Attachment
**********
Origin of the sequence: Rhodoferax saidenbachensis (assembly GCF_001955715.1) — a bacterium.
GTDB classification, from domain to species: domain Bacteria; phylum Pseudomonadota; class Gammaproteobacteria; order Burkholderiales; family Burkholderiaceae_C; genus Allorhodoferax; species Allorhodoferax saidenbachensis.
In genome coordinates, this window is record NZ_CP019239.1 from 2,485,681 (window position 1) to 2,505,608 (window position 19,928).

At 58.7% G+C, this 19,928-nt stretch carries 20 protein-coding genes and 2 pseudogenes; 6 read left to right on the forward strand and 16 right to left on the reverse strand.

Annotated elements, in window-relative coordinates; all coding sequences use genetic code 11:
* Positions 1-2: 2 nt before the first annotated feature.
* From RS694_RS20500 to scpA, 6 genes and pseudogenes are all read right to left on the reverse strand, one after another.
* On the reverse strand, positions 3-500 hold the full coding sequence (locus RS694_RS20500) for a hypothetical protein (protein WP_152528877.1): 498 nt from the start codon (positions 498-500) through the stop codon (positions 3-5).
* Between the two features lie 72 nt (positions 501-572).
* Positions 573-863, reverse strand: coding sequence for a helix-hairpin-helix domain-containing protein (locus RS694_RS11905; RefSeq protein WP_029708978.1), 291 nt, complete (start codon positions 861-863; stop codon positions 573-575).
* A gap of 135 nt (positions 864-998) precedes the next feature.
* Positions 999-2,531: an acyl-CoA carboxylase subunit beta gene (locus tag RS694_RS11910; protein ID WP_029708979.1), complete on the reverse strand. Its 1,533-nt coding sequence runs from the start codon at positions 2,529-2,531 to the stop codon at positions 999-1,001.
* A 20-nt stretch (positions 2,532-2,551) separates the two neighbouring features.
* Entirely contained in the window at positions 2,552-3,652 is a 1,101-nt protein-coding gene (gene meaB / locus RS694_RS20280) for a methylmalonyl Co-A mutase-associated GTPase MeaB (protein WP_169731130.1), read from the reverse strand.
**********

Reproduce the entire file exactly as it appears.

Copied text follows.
Origin of the sequence: Rhodoferax saidenbachensis (assembly GCF_001955715.1) — a bacterium.
GTDB classification, from domain to species: domain Bacteria; phylum Pseudomonadota; class Gammaproteobacteria; order Burkholderiales; family Burkholderiaceae_C; genus Allorhodoferax; species Allorhodoferax saidenbachensis.
In genome coordinates, this window is record NZ_CP019239.1 from 2,485,681 (window position 1) to 2,505,608 (window position 19,928).

At 58.7% G+C, this 19,928-nt stretch carries 20 protein-coding genes and 2 pseudogenes; 6 read left to right on the forward strand and 16 right to left on the reverse strand.

Annotated elements, in window-relative coordinates; all coding sequences use genetic code 11:
* Positions 1-2: 2 nt before the first annotated feature.
* From RS694_RS20500 to scpA, 6 genes and pseudogenes are all read right to left on the reverse strand, one after another.
* On the reverse strand, positions 3-500 hold the full coding sequence (locus RS694_RS20500) for a hypothetical protein (protein WP_152528877.1): 498 nt from the start codon (positions 498-500) through the stop codon (positions 3-5).
* Between the two features lie 72 nt (positions 501-572).
* Positions 573-863, reverse strand: coding sequence for a helix-hairpin-helix domain-containing protein (locus RS694_RS11905; RefSeq protein WP_029708978.1), 291 nt, complete (start codon positions 861-863; stop codon positions 573-575).
* A gap of 135 nt (positions 864-998) precedes the next feature.
* Positions 999-2,531: an acyl-CoA carboxylase subunit beta gene (locus tag RS694_RS11910; protein ID WP_029708979.1), complete on the reverse strand. Its 1,533-nt coding sequence runs from the start codon at positions 2,529-2,531 to the stop codon at positions 999-1,001.
* A 20-nt stretch (positions 2,532-2,551) separates the two neighbouring features.
* Entirely contained in the window at positions 2,552-3,652 is a 1,101-nt protein-coding gene (gene meaB / locus RS694_RS20280) for a methylmalonyl Co-A mutase-associated GTPase MeaB (protein WP_169731130.1), read from the reverse strand.